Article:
Professor Andrew Shelling Department of Obstetrics and Gynaecology University of Auckland
This has been a topic of discussion for the past 30-40 years, and has reappeared in the past few days with the recent news that "Johnson & Johnson Ordered To Pay Millions After Baby Powder Linked To Ovarian Cancer".
The research on this topic has been inconclusive to date. First, there has been little research done at all, which makes it difficult to make a judgment on the validity of the claims. Second, the research to date has been contradictory. Most of the studies used to do this are called case-control studies that rely on those with ovarian cancer trying to recall something from the past, compared to the experiences of women of a similar age and background without ovarian cancer. As reported by a UK support group People may not accurately remember how much talc they used in the past, and women with ovarian cancer may be more likely to remember using talc than women who don’t have cancer. This might skew the results". These types of case/control studies do not always give us the most reliable data. When prospective (forward looking) or cohort studies are done, which are more reliable, there doesn’t seem to be any relationship between the two. Third, where a link has been reported, there is not a clear relationship between the amount of talc and the incidence of ovarian cancer. Animal studies have also been negative. Therefore, there is concern about the reliability of the research that has been done to date, leading to most researchers in the area referring to the link between talc powder and ovarian cancer being “inconclusive".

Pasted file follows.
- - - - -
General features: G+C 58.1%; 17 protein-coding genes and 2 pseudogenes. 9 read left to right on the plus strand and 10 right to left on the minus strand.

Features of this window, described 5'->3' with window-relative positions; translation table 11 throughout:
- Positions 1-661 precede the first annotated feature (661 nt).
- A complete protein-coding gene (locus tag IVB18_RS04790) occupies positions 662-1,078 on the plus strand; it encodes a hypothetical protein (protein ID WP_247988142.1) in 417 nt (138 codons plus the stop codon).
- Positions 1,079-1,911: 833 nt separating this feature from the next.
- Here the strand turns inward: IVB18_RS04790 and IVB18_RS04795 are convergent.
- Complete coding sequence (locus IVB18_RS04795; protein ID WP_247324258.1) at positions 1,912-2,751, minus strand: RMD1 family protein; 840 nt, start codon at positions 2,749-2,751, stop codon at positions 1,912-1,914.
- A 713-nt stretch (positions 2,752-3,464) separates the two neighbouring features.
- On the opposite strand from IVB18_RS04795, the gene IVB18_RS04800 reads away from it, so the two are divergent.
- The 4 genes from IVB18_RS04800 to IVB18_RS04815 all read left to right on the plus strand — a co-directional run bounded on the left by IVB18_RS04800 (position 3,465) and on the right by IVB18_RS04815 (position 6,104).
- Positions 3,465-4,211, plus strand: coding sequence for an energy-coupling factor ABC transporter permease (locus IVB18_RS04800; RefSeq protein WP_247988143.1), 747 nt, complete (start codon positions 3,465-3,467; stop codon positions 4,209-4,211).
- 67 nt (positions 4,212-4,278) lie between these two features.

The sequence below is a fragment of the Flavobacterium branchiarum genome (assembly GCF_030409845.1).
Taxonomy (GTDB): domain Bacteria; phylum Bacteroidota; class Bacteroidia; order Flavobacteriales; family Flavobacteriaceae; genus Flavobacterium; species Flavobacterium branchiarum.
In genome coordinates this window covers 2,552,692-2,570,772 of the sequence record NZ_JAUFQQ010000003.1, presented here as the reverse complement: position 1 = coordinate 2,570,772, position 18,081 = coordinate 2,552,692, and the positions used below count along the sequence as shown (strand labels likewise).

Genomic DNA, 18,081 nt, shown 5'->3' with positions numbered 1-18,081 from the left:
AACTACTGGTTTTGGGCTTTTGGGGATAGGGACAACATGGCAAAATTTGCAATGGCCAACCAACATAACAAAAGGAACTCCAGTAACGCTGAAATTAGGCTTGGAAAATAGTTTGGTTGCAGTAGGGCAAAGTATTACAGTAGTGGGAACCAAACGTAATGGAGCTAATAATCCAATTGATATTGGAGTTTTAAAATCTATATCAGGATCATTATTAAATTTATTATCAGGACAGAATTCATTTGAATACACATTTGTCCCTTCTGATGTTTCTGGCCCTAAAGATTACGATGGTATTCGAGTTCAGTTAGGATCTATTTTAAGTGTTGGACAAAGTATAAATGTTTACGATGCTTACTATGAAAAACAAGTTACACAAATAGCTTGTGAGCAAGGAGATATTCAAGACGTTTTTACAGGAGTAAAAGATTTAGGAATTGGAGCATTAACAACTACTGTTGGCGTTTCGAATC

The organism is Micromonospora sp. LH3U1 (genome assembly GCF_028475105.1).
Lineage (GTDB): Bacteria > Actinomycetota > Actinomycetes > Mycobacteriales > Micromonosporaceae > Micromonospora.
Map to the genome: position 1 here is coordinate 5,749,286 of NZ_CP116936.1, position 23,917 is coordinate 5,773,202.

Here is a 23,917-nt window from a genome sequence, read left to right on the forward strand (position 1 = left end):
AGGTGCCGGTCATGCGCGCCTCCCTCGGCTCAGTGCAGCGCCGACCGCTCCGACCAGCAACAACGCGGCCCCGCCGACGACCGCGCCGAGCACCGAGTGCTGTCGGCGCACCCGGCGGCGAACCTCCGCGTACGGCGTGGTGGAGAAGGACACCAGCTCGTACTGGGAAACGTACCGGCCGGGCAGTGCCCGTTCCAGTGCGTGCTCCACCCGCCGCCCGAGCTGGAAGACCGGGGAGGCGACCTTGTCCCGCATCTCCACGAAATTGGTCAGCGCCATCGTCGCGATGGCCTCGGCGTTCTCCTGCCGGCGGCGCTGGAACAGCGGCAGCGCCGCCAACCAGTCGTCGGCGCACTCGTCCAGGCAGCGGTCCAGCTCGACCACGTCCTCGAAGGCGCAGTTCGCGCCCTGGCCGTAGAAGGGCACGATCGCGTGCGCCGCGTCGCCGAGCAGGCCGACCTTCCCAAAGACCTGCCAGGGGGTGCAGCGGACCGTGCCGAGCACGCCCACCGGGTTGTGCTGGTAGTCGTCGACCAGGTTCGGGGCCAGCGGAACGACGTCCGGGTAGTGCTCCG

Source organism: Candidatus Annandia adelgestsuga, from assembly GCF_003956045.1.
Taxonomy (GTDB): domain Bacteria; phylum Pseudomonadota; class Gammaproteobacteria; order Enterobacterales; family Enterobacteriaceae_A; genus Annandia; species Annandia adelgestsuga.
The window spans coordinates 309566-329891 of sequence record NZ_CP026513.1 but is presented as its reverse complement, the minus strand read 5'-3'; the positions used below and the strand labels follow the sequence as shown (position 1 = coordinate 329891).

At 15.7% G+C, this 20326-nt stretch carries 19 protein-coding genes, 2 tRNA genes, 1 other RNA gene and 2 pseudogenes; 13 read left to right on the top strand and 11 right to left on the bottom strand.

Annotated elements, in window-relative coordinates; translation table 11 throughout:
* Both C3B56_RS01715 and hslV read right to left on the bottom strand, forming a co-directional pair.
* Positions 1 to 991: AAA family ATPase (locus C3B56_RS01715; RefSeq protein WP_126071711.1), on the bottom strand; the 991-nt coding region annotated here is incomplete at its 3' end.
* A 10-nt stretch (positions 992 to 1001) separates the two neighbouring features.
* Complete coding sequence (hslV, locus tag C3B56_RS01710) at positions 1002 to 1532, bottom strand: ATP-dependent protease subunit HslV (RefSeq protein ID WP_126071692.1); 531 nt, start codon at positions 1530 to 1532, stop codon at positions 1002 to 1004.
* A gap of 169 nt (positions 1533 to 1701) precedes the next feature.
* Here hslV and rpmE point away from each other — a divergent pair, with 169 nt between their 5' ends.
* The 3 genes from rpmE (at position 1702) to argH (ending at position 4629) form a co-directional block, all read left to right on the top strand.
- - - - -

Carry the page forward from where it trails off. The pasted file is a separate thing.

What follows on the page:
Even if the link was to be real, then the affect is very small, and is very minor compared to other risk factors such as aging, genetics and the well established link with reproductive risk factors. These reproductive risks mainly revolve around the number of menstrual cycles a woman will have, and include things such as having a baby, the oral contraceptive pill, infertility, age at puberty and age at menopause.
Given the uncertainty in the medical literature, it was surprising that the USA court ruled against Johnson & Johnson. I’m sure that we haven’t heard the end of this.
So what is the best advice. I think it is best summarised by the following quote by Katherine Taylor, chief executive of Ovarian Cancer Action, speaking to The Huffington Post UK: "If you’re currently using talc, don’t panic. Given evidence is inconsistent we do advocate a 'better safe than sorry' attitude and advise that women using talc on their genitals stop doing so.
The following two news stories best summarise what most people in the field think about the topic.
And the last link is a summary of my interview with TV3.